Skip to main content

Mock Draft Watch

Presented by

2021 Mock Draft Watch 3.0


No. 30 - OT Teven Jenkins, Oklahoma State

This pick could depend on whether free-agent right tackle Daryl Williams returns and whether the Bills think former second-round pick Cody Ford could kick out to tackle. If they view him as a guard, tackle becomes a hole to fill. Jenkins played on both the left and right sides at Oklahoma State. I could see Buffalo targeting a cornerback if a guy the organization likes makes it to No. 30, and I think running back should be an option as well. This is a team that is close to being a Super Bowl contender.

No. 30 - OT Liam Eichenberg, Notre Dame

The Bills need offensive line help. Starting guard Jon Feliciano and right tackle Daryl Williams are both scheduled to become free agents. Given their tight cap situation, the Bills may have a hard time retaining both. Either way, Buffalo needs to get younger up front. In the four drafts since Sean McDermott took over as head coach in 2017, the Bills have drafted three offensive linemen and just two on the first two days of the draft. Cody Ford's future appears to be at guard, so the Bills should invest in a young tackle to handle the right side opposite Dion Dawkins. Eichenberg was reliable throughout his career at Notre Dame, showing the type of power and nastiness in the running game the Bills love. This looks like it could be a sweet spot for offensive linemen in the draft order, but don't be surprised if the Bills entertain trading back to get more picks on the second day of the draft. — Matthew Fairburn

No. 30 - LB Nick Bolton, Missouri

WLB Matt Milano may have to go elsewhere for a team that has little to spend in free agency. But adding a player of Bolton's chops would be an upgrade at a position where this defense so frequently relies on two 'backers.

No. 30 - OT Dillon Radunz, North Dakota State

No. 30 - CB Asante Samuel Jr., Florida State

For what Samuel lacks in size, he makes up for in quicks. The 5-foot-10 corner is instinctive and was in hip pockets often throughout his time at Florida State. He was an absolute playmaker, as well, with 30 forced incompletions over the past three years (second-most in the Power Five).

Samuel's read-and-react ability and overall athleticism give us hope that he can handle the outside at the NFL level, but putting him in the slot wouldn't be the end of the world for Buffalo, either. Regardless, we believe he can play at a high level in the NFL.

No. 30 - LB Jeremiah Owusu-Koramoah, Notre Dame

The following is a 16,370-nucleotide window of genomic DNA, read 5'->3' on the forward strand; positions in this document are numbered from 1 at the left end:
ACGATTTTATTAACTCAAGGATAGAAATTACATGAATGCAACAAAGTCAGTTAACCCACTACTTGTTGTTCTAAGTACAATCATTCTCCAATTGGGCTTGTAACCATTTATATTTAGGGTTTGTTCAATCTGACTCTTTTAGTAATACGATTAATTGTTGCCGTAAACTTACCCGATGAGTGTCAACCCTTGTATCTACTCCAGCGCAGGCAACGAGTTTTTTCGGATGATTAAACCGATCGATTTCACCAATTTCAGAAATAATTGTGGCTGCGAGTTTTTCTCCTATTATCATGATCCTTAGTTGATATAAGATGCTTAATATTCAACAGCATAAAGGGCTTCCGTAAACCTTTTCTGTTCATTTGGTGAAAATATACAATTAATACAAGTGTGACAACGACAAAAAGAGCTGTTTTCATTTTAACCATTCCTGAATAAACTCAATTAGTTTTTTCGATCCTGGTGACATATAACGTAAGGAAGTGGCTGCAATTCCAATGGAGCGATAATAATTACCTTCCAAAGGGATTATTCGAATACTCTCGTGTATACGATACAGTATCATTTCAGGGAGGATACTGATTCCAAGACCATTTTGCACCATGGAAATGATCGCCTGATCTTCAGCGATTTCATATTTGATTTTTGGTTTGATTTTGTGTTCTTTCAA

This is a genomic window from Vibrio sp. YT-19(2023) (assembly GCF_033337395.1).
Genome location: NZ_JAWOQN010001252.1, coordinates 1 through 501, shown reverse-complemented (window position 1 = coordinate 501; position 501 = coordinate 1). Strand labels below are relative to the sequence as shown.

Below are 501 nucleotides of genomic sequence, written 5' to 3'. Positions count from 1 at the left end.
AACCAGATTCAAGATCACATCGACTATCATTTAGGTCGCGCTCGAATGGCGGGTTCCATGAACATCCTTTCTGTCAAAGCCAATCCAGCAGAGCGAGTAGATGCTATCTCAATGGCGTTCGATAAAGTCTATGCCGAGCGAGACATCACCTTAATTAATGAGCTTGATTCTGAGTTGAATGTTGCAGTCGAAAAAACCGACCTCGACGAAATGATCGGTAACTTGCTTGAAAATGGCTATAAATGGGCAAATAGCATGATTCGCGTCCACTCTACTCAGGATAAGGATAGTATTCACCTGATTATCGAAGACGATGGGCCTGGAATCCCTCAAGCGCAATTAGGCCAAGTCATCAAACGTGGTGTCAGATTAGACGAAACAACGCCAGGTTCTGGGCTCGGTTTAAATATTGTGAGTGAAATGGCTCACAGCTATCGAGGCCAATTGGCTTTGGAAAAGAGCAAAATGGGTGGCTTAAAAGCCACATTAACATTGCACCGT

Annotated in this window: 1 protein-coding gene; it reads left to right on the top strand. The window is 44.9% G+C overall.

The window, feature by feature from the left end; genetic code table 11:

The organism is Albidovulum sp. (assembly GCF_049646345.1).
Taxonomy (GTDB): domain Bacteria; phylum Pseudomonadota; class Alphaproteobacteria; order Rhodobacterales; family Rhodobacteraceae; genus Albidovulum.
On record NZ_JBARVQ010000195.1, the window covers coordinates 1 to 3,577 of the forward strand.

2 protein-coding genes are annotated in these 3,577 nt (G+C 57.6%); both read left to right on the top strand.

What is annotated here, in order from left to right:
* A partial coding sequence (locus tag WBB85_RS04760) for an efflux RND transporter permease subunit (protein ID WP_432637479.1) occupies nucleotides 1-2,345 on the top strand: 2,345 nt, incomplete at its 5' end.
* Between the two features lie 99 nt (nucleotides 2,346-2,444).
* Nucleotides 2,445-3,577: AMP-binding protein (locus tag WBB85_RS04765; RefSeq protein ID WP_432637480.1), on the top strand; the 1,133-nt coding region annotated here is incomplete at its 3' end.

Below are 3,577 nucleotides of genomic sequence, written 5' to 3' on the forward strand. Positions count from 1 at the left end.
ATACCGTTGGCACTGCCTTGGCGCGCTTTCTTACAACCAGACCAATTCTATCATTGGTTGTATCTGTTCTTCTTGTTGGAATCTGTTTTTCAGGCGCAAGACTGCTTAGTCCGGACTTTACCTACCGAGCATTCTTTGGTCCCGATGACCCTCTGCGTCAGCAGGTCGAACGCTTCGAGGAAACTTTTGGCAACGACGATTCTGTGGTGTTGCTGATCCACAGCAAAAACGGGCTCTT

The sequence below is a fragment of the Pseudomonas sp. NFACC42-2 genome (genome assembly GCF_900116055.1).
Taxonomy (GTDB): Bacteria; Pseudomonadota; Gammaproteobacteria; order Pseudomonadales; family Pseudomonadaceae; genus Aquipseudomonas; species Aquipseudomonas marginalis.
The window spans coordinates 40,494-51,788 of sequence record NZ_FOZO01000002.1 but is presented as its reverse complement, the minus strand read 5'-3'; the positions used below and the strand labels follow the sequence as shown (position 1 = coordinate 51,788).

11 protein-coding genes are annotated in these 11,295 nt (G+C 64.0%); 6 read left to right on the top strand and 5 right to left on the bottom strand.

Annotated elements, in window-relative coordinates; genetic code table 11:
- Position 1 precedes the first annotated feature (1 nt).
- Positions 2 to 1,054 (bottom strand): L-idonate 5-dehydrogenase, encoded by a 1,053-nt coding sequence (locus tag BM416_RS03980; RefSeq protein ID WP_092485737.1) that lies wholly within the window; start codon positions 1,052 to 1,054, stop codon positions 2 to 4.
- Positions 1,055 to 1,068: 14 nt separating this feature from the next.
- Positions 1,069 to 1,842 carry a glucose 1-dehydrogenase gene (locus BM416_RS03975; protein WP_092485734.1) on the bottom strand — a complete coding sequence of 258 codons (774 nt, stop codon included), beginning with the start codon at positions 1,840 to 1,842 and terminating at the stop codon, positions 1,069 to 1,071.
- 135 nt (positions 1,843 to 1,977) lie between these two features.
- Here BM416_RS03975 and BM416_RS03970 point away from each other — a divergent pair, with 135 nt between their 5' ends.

Matt Milano may not return next year. They find a younger, far more athletic player in Koramoah. He will be the chess piece that can be used outside, over the slot, or even in the box in sub.

No. 30 - RB Najee Harris, Alabama

Look, the Bills need a better running game. Period. The team can no longer rely on Josh Allen being their best ball-carrier, as that is just going to lead to him getting beat up and ultimately injured (see: Cam Newton). To me, both Devin Singletary and Zach Moss are nice back-up running backs, but neither especially move the needle as a three-down difference-making back. Alabama's Harris could come in and immediately contribute to this Bills rushing attack. His blend of vision, patience, and physicality is eerily similar to prime Le'Veon Bell, and pairing him with Allen and Stefon Diggs could give the Bills their own version of the Killer Bs (Big Ben, Bell, and Antonio Brown).

No. 30 - EDGE Azeez Ojulari, Georgia

The Bills' pass rush must be addressed this offseason. I view Buffalo as the best fit for free agent J.J. Watt, but Ojulari would provide some juice off the edge if the team is still looking for help at the position when the draft gets underway.

No. 30 - DL Levi Onwuzurike, Washington

They had all kinds of problems stopping the run last year, which means they need to get better inside. This kid impressed at the Senior Bowl.

No. 30 - RB Travis Etienne, Clemson

The Bills have offensive and defensive line concerns, but I'm just not sure Round 1 of the 2021 draft is going to have the answers they are looking for. I really think they'd like to be more threatening on all three downs from the running back position, and a home run threat and explosive receiving option like Etienne will do the trick. I know all about spending a first-round pick on a running back not exactly being an optimal use of resources, so a trade back could be in the cards, too.

No. 30 - LB Jeremiah Owusu-Koramoah, Notre Dame

Owusu-Koramoah is a tweener, which is why some NFL teams view him as a safety and not a linebacker. Above all else, he's an athlete, and Sean McDermott and Leslie Frazier will find ways to get him on the field.

No. 30 - CB Asante Samuel Jr., Florida State

What Samuel lacks in size, he makes up for in athleticism and positional versatility. He's an instinctive player who doesn't shy away from contact if positioned in the slot or the box, and his movement skills give him an advantage over a lot of outside receivers when lined up at cornerback. He likely projects as a slot cornerback or safety at the next level at just 5-foot-10, 184 pounds, but he's earned the best PFF coverage grade (82.8) of his career playing outside cornerback for FSU this season.

Related Content